‘Er gwaetha pawb a propeth, ry’n ni yma o hyd! Despite everyone and everything, we are still here!’ They were the words ringing out of the Cardiff City Stadium earlier this month when Wales qualified for the Football World Cup for the first time in 64 years. For everyone in the ground, including myself, it was a special and emotional occasion to witness following several near misses with qualification over the years.
When Robert Page’s men fly out to Qatar for the tournament later this` year, they will be one of the smallest countries by size of population – but if our playoff final against Ukraine was anything to go by, we will be one of the loudest. It will be great to see the Red Wall (our Welsh fans) on the world stage this November. Sticking to the globlal theme, in this month’s ‘View from the Senedd‘ piece I will outline some of the policies and initiatives on which, thanks to our Welsh Labour government, our small but proud nation is being showcased and is leading on internationally.
In 2019, our Senedd was the first parliament in the world to declare a climate emergency. At last year’s elections, tackling this and creating a greener and more sustainable Wales was at the heart of our campaign – and we are showing we can deliver on that. Wales currently ranks at number three in the world for domestic recycling and of the four UK nations, we were the only one to maintain its recycling rates during the height of the pandemic.
This hasn’t always been the case. Prior to devolution, we had one of the worst recycling rates with just 4.8% of household waste recycled. Since then, Welsh Labour overt the years has invested £bn to support local authorities like mine in Newport and Monmouthshire, to help achieve Wales’ ambitious targets. We now sit at 56.5%, 12% higher than the UK average.
One of my proudest moments as the minister for environment (a position I held between 2011 and 2013) was the unveiling of the internationally recognised Wales Coast Path a decade ago. The 870-mile footpath was recognised as the first dedicated coast path in the world to cover the entire length of a country’s coastline. Over the last decade Welsh government has heavily invested in this unique attraction, to maintain and develop it so it continues to attract people from everywhere and put Wales on the international stage.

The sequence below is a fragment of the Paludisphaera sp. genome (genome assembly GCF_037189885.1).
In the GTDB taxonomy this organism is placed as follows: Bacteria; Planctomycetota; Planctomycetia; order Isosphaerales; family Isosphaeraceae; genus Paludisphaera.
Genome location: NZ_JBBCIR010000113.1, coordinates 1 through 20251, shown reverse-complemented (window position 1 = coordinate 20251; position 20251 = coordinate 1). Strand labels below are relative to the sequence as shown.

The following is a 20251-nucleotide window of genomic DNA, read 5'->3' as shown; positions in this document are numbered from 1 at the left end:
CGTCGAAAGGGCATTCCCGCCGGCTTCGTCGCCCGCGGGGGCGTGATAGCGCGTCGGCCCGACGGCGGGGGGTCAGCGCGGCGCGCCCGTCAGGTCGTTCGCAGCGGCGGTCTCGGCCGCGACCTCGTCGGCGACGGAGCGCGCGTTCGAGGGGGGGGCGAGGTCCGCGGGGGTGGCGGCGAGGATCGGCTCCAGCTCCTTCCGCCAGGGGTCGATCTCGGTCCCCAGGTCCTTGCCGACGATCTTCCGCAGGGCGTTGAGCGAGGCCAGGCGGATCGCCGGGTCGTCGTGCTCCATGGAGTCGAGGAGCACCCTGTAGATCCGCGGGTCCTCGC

To mark this year’s special anniversary, my Welsh Labour colleague and friend Huw Irranca-Davies (Senedd member for Ogmore) was asked to undertake a review of the path. One of the key points from the review group was Welsh government to use the symbolic power of the coast path “to send a message to the whole of Wales and to the rest of the world about what is important to our nation”, including their international strategy for Wales.
Since 2006, our Welsh government has also been supporting people in Africa through its ‘Wales for Africa’ programmes. The aim is to fund and build projects that support learning and skills, and tackle climate change across the continent. One of the most exciting projects to come from this partnership is the ‘Size of Wales’ initiative. This is a project that provides funding and expertise to local and indigenous communities in tropical regions of Africa and help them to secure and sustain their environments, grow more trees and establish sustainable livelihoods.
In 2013, they achieved its ambitious target of raising £2m to help to protect two million hectares of tropical forest. This made Wales the first country in the world to help protect an area of tropical forest equivalent to its size. Again, this was in my time as the minister for the environment and I remember saying: “I am calling on other countries to follow our lead – for the benefit of our climate, our forests and the wildlife and people that depend upon them.”
Despite sometimes having that feeling of being forgotten about, by those in the Westminster bubble (and even at times by some in the UK Labour Party) your Welsh Labour government is still here or, to quote our newly adopted World Cup anthem, ‘Yma o Hyd’ – and we are not just delivering domestically, but also internationally.
I thought Desmond Tutu, who sadly passed away last December, summed it up perfectly when he said: “People in Wales have big hearts. They belong in a small country but, oh man, they really have the kick of a mule!” I think his words can apply to not just our proud football team, but also our proud Welsh Labour government.
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